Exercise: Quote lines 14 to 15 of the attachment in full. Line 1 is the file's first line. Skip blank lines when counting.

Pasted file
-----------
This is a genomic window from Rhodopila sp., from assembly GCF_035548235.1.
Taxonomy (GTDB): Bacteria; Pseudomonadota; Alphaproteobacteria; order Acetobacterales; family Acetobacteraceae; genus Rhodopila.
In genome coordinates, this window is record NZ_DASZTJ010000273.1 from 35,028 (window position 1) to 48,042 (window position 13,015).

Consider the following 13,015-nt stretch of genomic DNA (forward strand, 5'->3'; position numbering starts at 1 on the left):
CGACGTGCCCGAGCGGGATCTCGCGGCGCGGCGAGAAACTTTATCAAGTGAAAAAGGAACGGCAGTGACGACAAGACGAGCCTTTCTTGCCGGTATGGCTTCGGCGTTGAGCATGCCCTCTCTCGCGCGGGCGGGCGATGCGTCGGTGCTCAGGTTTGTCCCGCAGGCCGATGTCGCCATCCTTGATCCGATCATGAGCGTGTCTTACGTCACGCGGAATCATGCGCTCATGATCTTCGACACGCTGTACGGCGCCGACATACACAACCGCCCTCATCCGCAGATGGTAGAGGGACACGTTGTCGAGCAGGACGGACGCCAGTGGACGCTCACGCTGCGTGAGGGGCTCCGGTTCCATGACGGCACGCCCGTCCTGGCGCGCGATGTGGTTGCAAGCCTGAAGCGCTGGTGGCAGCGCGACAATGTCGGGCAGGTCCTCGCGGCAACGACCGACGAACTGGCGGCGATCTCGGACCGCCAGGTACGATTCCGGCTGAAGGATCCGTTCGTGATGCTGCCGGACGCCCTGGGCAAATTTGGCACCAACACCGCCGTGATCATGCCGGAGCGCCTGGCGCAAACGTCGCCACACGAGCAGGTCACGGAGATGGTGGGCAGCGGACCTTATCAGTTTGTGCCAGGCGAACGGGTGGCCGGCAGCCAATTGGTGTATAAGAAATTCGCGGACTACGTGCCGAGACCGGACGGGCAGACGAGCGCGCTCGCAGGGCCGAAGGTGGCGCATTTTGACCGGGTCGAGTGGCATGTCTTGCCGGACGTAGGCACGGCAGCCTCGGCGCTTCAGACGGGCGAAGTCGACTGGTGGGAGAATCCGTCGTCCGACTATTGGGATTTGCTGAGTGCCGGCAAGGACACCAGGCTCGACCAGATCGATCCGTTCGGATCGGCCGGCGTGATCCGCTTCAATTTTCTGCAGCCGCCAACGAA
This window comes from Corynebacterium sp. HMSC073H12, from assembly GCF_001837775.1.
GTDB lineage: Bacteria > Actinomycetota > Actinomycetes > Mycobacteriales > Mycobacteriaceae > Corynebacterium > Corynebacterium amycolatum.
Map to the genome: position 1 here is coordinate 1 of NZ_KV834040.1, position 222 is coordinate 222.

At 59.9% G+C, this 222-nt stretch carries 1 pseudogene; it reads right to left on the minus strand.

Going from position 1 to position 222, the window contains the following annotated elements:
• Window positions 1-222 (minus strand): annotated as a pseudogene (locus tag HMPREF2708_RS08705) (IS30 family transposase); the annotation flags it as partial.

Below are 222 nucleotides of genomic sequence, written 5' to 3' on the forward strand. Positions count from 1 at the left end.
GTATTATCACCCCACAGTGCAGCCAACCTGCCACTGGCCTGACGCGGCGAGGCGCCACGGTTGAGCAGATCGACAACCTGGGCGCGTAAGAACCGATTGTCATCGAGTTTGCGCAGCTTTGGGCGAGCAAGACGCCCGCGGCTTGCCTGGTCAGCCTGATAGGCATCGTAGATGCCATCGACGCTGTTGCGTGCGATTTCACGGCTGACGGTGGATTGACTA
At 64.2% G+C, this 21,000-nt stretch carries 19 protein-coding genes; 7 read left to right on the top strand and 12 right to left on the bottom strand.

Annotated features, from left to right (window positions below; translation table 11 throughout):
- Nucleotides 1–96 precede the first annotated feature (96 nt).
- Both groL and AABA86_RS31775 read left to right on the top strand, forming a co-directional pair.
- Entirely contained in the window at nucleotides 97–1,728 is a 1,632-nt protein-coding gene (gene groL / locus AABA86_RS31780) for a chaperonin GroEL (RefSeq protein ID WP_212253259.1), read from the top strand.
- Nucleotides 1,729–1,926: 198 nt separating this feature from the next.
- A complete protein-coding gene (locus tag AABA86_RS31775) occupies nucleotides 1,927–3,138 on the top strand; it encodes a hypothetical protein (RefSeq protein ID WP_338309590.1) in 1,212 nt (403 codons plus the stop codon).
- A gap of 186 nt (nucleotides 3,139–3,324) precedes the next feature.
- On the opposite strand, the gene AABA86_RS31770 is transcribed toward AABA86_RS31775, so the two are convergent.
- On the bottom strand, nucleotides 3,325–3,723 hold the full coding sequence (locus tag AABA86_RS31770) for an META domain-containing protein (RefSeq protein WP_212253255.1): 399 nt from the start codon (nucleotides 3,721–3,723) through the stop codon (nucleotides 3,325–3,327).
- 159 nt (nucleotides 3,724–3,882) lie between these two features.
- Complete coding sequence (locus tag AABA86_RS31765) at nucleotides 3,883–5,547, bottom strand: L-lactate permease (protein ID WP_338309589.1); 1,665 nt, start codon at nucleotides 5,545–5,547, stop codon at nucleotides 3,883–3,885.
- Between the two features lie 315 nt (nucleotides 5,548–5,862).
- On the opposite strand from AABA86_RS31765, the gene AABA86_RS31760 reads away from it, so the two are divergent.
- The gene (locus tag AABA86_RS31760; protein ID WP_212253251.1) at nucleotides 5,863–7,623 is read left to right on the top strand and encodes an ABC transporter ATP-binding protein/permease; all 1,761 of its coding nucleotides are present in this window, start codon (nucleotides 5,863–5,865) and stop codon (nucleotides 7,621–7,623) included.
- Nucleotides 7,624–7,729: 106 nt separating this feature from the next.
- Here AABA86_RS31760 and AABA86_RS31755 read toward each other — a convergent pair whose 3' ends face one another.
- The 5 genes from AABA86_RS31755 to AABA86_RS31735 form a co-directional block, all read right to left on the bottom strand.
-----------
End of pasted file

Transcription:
At 64.2% G+C, this 21,000-nt stretch carries 19 protein-coding genes; 7 read left to right on the top strand and 12 right to left on the bottom strand.

Annotated features, from left to right (window positions below; translation table 11 throughout):